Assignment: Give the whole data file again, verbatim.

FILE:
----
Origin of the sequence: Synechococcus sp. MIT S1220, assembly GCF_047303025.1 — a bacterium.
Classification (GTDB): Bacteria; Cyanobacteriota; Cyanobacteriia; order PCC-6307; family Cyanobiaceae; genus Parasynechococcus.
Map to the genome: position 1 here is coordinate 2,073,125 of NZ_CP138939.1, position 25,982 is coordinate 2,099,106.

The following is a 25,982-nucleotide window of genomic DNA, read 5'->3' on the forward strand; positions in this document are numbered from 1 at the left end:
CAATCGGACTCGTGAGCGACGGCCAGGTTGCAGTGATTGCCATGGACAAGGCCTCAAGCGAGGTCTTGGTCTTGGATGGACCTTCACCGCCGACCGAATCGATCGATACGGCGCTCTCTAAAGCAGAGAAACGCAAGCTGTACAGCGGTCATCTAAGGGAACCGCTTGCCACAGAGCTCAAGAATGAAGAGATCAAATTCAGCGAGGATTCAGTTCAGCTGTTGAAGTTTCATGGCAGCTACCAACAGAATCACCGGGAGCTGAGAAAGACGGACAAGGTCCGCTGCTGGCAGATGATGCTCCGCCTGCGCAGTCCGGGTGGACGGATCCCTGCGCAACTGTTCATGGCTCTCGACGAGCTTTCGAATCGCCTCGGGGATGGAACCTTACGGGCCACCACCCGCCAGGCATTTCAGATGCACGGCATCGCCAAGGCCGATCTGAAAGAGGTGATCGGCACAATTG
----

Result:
Origin of the sequence: Synechococcus sp. MIT S1220, assembly GCF_047303025.1 — a bacterium.
Classification (GTDB): Bacteria; Cyanobacteriota; Cyanobacteriia; order PCC-6307; family Cyanobiaceae; genus Parasynechococcus.
Map to the genome: position 1 here is coordinate 2,073,125 of NZ_CP138939.1, position 25,982 is coordinate 2,099,106.

The following is a 25,982-nucleotide window of genomic DNA, read 5'->3' on the forward strand; positions in this document are numbered from 1 at the left end:
CAATCGGACTCGTGAGCGACGGCCAGGTTGCAGTGATTGCCATGGACAAGGCCTCAAGCGAGGTCTTGGTCTTGGATGGACCTTCACCGCCGACCGAATCGATCGATACGGCGCTCTCTAAAGCAGAGAAACGCAAGCTGTACAGCGGTCATCTAAGGGAACCGCTTGCCACAGAGCTCAAGAATGAAGAGATCAAATTCAGCGAGGATTCAGTTCAGCTGTTGAAGTTTCATGGCAGCTACCAACAGAATCACCGGGAGCTGAGAAAGACGGACAAGGTCCGCTGCTGGCAGATGATGCTCCGCCTGCGCAGTCCGGGTGGACGGATCCCTGCGCAACTGTTCATGGCTCTCGACGAGCTTTCGAATCGCCTCGGGGATGGAACCTTACGGGCCACCACCCGCCAGGCATTTCAGATGCACGGCATCGCCAAGGCCGATCTGAAAGAGGTGATCGGCACAATTG